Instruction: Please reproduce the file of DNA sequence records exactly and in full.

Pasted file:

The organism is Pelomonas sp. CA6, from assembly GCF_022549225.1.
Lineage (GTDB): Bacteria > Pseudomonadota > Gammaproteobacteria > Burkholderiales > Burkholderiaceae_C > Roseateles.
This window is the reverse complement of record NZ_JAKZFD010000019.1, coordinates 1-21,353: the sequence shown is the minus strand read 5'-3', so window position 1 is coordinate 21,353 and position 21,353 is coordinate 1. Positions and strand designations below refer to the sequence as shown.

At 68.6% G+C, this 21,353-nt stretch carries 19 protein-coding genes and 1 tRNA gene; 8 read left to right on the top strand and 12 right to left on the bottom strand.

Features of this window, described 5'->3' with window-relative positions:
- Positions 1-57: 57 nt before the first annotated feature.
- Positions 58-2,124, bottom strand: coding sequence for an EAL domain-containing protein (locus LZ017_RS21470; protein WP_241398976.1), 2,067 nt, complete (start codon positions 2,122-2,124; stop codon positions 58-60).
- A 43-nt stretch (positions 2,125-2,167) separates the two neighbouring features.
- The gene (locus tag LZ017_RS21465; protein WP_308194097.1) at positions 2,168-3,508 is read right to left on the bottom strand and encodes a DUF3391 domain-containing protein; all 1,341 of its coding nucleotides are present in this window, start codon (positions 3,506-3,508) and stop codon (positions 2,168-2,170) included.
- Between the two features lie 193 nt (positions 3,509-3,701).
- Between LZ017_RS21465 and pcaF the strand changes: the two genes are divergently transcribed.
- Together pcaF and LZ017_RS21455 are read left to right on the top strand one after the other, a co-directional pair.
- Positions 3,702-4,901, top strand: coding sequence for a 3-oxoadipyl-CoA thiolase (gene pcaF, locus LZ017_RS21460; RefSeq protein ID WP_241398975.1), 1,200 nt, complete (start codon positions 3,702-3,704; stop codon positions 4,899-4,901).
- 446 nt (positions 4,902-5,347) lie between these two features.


The organism is Pelomonas sp. CA6, from assembly GCF_022549225.1.
Lineage (GTDB): Bacteria > Pseudomonadota > Gammaproteobacteria > Burkholderiales > Burkholderiaceae_C > Roseateles.
This window is the reverse complement of record NZ_JAKZFD010000019.1, coordinates 1-21,353: the sequence shown is the minus strand read 5'-3', so window position 1 is coordinate 21,353 and position 21,353 is coordinate 1. Positions and strand designations below refer to the sequence as shown.

At 68.6% G+C, this 21,353-nt stretch carries 19 protein-coding genes and 1 tRNA gene; 8 read left to right on the top strand and 12 right to left on the bottom strand.

Features of this window, described 5'->3' with window-relative positions:
- Positions 1-57: 57 nt before the first annotated feature.
- Positions 58-2,124, bottom strand: coding sequence for an EAL domain-containing protein (locus LZ017_RS21470; protein WP_241398976.1), 2,067 nt, complete (start codon positions 2,122-2,124; stop codon positions 58-60).
- A 43-nt stretch (positions 2,125-2,167) separates the two neighbouring features.
- The gene (locus tag LZ017_RS21465; protein WP_308194097.1) at positions 2,168-3,508 is read right to left on the bottom strand and encodes a DUF3391 domain-containing protein; all 1,341 of its coding nucleotides are present in this window, start codon (positions 3,506-3,508) and stop codon (positions 2,168-2,170) included.
- Between the two features lie 193 nt (positions 3,509-3,701).
- Between LZ017_RS21465 and pcaF the strand changes: the two genes are divergently transcribed.
- Together pcaF and LZ017_RS21455 are read left to right on the top strand one after the other, a co-directional pair.
- Positions 3,702-4,901, top strand: coding sequence for a 3-oxoadipyl-CoA thiolase (gene pcaF, locus LZ017_RS21460; RefSeq protein ID WP_241398975.1), 1,200 nt, complete (start codon positions 3,702-3,704; stop codon positions 4,899-4,901).
- 446 nt (positions 4,902-5,347) lie between these two features.